I always said that when the desire for children outweighed my *fear* (for lack of a better word) of them, then I would know I was ready for the responsibility that would come with them. The only thing I never considered was how I would deal with the responsibility of not being able to have them on *my* time frame. I see know that that needs to be as much a piece of the equation as every thing else.

    • Kathleen 06. Jun, 2011 at 5:28 am #

      Oooh….having complained about my children quite vociferously lately, I must clarify that no matter how beautiful, beloved our “job” is (whether that’s motherhood or something else), there are always times when love is something you DO and not something you FEEL. And the frustrations of parenting are real. Sometimes my m-i-l has scolded me for complaining: “You wanted these children SO DESPERATELY.” And she’s right. But it would be unreal to expect that any person, no matter how badly they want children, can go through life without complaining.

      I just felt I had to respond, being someone who is definitely guilty of complaining, even after having gone through the pain of infertility and being desperately hurt by people who complained about their kids in my face when I wanted them so badly. Hope all this makes sense…

      • Rebecca @ TRH 06. Jun, 2011 at 7:01 am #

        Oh, no! I didn’t mean the day-to-day complaining, I would expect every mom is guilty of that. Sorry for the confusion. I guess just working in child care/education I hear the constant complaining that truly makes me wonder why some of these people have children.

        Ugh! I totally didn’t mean that to sound like parents who have *any* complaints should be included.

        I think I am perfecting the art of putting my feet in my mouth :-/

        • Rae 06. Jun, 2011 at 3:02 pm #

          I think you’re both fine! Comments can just be confusing sometimes. Like when I saw Kathleen’s comment in my inbox and since I can’t tell from the email when a comment is in reply to another comment I was very confused trying to figure out what I had said that made her feel the need to “clarify.” 😀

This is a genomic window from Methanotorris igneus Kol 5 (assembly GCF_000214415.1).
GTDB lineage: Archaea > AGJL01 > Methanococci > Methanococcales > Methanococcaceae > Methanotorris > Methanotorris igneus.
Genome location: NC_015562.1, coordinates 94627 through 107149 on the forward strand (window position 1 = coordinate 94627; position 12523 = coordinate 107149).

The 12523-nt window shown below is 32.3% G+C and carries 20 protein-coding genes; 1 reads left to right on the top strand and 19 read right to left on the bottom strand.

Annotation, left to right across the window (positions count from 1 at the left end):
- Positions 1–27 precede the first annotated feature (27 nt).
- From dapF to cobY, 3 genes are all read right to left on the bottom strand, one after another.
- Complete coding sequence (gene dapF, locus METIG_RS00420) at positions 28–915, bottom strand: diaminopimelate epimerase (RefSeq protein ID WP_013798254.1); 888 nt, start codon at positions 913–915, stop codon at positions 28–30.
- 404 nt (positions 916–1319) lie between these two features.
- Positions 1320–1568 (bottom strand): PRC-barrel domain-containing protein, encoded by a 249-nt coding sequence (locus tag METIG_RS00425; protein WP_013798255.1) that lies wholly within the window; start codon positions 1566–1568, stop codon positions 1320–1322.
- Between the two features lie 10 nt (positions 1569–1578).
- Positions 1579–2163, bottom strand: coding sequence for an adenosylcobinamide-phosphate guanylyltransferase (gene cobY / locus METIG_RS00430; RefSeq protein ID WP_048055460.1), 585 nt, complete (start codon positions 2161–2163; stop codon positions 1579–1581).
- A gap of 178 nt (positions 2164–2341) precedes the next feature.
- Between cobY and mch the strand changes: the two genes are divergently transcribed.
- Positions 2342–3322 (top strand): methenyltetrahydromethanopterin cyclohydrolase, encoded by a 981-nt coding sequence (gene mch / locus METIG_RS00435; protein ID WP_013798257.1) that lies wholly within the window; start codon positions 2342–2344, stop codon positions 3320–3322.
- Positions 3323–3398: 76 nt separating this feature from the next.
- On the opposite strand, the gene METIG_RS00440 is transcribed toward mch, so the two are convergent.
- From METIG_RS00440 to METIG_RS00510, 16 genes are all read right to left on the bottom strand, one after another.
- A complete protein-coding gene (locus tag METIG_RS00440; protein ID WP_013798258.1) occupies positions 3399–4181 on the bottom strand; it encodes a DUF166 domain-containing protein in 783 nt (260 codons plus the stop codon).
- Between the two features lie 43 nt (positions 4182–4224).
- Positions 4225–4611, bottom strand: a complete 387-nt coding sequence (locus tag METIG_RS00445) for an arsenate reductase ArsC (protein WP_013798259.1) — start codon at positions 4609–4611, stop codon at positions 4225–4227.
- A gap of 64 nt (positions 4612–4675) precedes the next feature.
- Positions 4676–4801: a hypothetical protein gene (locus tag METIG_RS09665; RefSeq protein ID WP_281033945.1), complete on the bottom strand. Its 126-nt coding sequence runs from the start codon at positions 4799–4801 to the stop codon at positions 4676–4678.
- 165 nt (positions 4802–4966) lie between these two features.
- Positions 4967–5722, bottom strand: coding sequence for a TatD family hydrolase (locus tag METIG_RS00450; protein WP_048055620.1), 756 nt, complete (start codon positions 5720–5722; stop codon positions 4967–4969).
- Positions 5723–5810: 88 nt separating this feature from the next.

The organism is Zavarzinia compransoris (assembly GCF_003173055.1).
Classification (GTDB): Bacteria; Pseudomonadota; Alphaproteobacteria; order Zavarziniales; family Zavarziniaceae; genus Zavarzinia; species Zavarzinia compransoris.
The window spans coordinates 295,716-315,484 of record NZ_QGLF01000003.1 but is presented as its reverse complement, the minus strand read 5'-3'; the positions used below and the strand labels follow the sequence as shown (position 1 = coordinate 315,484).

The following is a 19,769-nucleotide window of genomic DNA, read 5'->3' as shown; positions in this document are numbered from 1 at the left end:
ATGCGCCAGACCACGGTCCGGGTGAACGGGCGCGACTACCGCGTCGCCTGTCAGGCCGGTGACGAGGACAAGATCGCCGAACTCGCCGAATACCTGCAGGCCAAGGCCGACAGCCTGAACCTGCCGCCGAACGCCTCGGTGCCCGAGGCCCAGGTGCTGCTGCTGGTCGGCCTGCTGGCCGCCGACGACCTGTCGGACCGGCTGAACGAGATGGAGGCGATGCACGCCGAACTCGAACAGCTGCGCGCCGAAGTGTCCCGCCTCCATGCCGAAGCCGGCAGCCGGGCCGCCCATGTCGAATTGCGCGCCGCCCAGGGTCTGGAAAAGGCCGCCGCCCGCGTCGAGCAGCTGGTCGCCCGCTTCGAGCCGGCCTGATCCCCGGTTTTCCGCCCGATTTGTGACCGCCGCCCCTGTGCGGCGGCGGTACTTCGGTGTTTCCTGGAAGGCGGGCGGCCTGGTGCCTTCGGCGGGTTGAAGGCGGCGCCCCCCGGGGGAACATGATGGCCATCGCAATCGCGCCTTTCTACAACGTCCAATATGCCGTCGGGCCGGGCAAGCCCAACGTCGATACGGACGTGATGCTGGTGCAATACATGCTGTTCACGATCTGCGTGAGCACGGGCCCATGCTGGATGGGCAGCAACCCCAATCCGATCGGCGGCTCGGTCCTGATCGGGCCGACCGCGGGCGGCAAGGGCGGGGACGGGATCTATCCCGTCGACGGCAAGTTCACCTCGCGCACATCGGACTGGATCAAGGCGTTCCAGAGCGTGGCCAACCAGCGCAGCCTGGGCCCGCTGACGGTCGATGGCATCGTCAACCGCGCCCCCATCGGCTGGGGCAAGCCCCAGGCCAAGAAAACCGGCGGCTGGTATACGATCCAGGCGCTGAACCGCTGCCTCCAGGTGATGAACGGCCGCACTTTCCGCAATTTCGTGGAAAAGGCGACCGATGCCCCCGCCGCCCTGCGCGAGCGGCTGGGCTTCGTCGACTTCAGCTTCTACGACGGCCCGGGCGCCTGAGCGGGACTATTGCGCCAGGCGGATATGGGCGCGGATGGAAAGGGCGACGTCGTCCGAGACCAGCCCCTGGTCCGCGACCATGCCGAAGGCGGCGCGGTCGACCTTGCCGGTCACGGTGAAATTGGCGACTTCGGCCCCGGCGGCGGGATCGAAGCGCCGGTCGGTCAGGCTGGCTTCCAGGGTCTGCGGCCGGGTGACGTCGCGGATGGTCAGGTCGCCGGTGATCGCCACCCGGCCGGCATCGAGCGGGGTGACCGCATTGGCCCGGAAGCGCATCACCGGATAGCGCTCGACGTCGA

3. Young Mom 05. Jun, 2011 at 7:29 pm #

    I agree that people should use common sense with finances and babies, and taking care of our bodies. However, I still kind of feel that you can never be fully “ready” to have children. If I had been honest with myself back when I got married, I never would have had kids as soon as I did. Even now, I am afraid that I will hurt my kids because of all the healing I am still doing, and I regret the bad descisions I have already made in childrearing. I’m grateful that I had the kids I did right away, because if I had waited until I was ready, I’m not sure if I would ever conquer that fear of being an “imperfect” parent. I think it’s all part of an illusion of control, as if we can somehow force the people and circumstances in our lives to conform to our plan. We can’t. Even in the case of nutrition while pregnant or nutrition for your child. You could have a picky child who can’t handle the textures of the healthy foods you prepare for them, or you could be like me during my first 3 pregnancies and be unable to keep ANYTHING in your stomache for the first half of the pregnancy. Did I have plans to eat protein and kale and take my pre-natal vitamins? Yes. But when I was throwing up 20 times a day, I was happy when I could keep down a little gaterade and a few blueberries. We can make our plans, and take every descision seriously. But in the end life kind of just happens and there isn’t really a while lot we can control.

  4. Claire 06. Jun, 2011 at 11:24 am #

    What Kathleen and Young Mom said! My 7+ years of parenting have been more out-of-control than anything else. I definitely know now that I was (and am) not ready for this parenting gig, especially because of that personal healing that Young Mom mentioned that I still desperately need (but never fully realized beforehand). But since God DID know how messed up I am, I think He was irresponsible to give me these kids and I complain to Him incessantly about that. (I am joking about God being irresponsible, I am not joking about complaining about it.)

    :)

  5. Rae 06. Jun, 2011 at 3:15 pm #